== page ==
'Balloon-in-a-pill' may be new weight-loss weapon
(HealthDay)—Could losing weight ever be as easy as swallowing a pill? Preliminary research suggests the answer may very well be yes.
Testing is underway to assess the potential of a gastric balloon that's packed inside a standard-sized capsule attached to a tiny catheter.
Once swallowed, this capsule descends into the stomach, where its shell dissolves. The released balloon is then pumped up with buffered distilled water via the catheter, which is removed through the mouth.
If all goes as planned, the resulting grapefruit-sized (19-ounce) ball of water fills the stomach and significantly curbs the amount of food someone can eat before feeling satiated.
After about four months, the balloon automatically deflates, at which point its thin shell is naturally excreted.
The device, called Elipse and manufactured by Allurion Technologies of Wellesley, Mass., has yet to be tested in American patients for U.S. Food and Drug Administration approval. Researchers say that under the best of circumstances, it won't be available in the United States for another two to three years.
However, early research involving 34 patients in the Czech Republic and Greece suggests that the noninvasive intervention seems safe and effective.
In four months time, patients lost an average of 37 percent of their excess weight (about 22 pounds each), the researchers report.
The device is considered an aid to weight loss, not a cure, experts noted.
"Because patients get used to feeling full so much quicker with the device, they learn portion control and get used to eating less," said study author Dr. Ram Chuttani, director of interventional gastroenterology and endoscopy at Beth Israel Deaconess Medical Center in Boston. "We anticipate that the improved eating habits patients develop will mean that a significant amount of the weight will stay off, even when the balloon is no longer in place."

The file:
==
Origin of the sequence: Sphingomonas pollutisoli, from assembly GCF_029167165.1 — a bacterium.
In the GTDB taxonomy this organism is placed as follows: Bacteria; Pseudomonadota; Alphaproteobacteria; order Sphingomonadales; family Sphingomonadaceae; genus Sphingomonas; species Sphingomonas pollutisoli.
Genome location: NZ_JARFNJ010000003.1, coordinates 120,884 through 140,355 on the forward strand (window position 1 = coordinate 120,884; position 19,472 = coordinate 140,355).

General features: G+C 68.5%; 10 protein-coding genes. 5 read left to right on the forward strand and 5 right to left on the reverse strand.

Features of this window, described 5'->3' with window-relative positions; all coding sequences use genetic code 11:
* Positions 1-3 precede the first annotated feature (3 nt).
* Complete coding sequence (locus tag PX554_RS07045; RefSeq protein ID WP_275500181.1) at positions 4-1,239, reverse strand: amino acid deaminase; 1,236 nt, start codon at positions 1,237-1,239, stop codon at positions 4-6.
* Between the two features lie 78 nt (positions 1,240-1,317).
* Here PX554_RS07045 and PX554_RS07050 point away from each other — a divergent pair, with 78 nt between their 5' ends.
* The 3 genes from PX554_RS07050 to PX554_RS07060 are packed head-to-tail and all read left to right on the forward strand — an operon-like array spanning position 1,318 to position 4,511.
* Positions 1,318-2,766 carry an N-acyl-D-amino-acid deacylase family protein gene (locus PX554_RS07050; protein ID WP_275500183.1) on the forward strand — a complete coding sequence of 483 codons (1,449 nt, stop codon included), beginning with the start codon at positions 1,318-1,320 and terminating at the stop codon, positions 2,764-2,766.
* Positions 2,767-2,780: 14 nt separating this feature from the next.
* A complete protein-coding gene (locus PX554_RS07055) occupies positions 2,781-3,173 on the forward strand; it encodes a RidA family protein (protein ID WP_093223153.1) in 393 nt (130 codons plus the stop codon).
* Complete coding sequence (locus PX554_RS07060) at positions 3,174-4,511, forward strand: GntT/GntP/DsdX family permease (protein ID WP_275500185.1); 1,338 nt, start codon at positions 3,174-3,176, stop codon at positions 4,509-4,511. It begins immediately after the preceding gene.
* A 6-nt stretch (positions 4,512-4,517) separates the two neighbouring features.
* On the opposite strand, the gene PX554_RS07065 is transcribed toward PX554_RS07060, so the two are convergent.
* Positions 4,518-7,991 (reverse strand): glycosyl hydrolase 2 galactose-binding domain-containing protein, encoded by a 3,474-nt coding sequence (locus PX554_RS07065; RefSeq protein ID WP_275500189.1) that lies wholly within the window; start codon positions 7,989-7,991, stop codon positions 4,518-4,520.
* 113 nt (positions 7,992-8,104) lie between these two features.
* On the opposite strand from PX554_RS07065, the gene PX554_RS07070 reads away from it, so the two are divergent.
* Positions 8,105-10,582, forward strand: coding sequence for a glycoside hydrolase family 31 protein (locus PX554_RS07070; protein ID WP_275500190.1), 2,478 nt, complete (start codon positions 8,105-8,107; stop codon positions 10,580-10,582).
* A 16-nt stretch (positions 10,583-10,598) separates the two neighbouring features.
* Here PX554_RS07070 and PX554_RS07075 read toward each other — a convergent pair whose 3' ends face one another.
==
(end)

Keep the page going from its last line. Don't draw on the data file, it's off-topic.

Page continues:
The trial was funded by Allurion, and the results were scheduled for presentation Thursday in Los Angeles at Obesity Week. The annual meeting is hosted by the American Society for Metabolic and Bariatric Surgery and the Obesity Society. Because research presented at meetings hasn't gone through the rigorous peer review required of published studies, it is usually considered preliminary.
Chuttani said thicker, silicon-based gastric balloons have been available for about 15 years outside the United States. This year, the FDA approved two traditional gastric balloon systems, which require an endoscopy—a minimally invasive procedure—for implantation in the stomach.
This is not the case with Elipse, which is described as "procedureless."
Prior tracking of traditional gastric balloon patients suggests there are long-term benefits. For example, Chuttani said that after a year patients typically keep off about half the pounds lost while the balloon was in place. That figure dips to about 30 percent five years post-procedure, he said.
Typical side effects with traditional gastric balloons include nausea and vomiting, which was also the case among Elipse trial participants, the researchers said.
Dr. John Morton, chief of bariatric and minimally invasive surgery at Stanford University in Palo Alto, Calif., said a noninvasive approach might ultimately reach a wider pool of obese adults, given that invasive approaches are typically reserved for severely obese patients—those with a body-mass index (BMI) of 35 and up.
By contrast, Elipse is intended for patients with a BMI as low as 27, said Morton, who is also president of the society for metabolic and bariatric surgery. A BMI of 27 is overweight but not obese. BMI is an assessment of body fat based on height and weight.
"We know the risk for mortality, and disease starts to edge up with a BMI of around 30," said Morton.
An approach that "affords the promise of earlier intervention to address the huge public health problem that is obesity" would be a great additional tool, he said.
However, noting that these new results stem from one small study, Morton said more research is needed. "But so far it looks to be quite safe and reasonably effective, so I think it's quite promising," he said.
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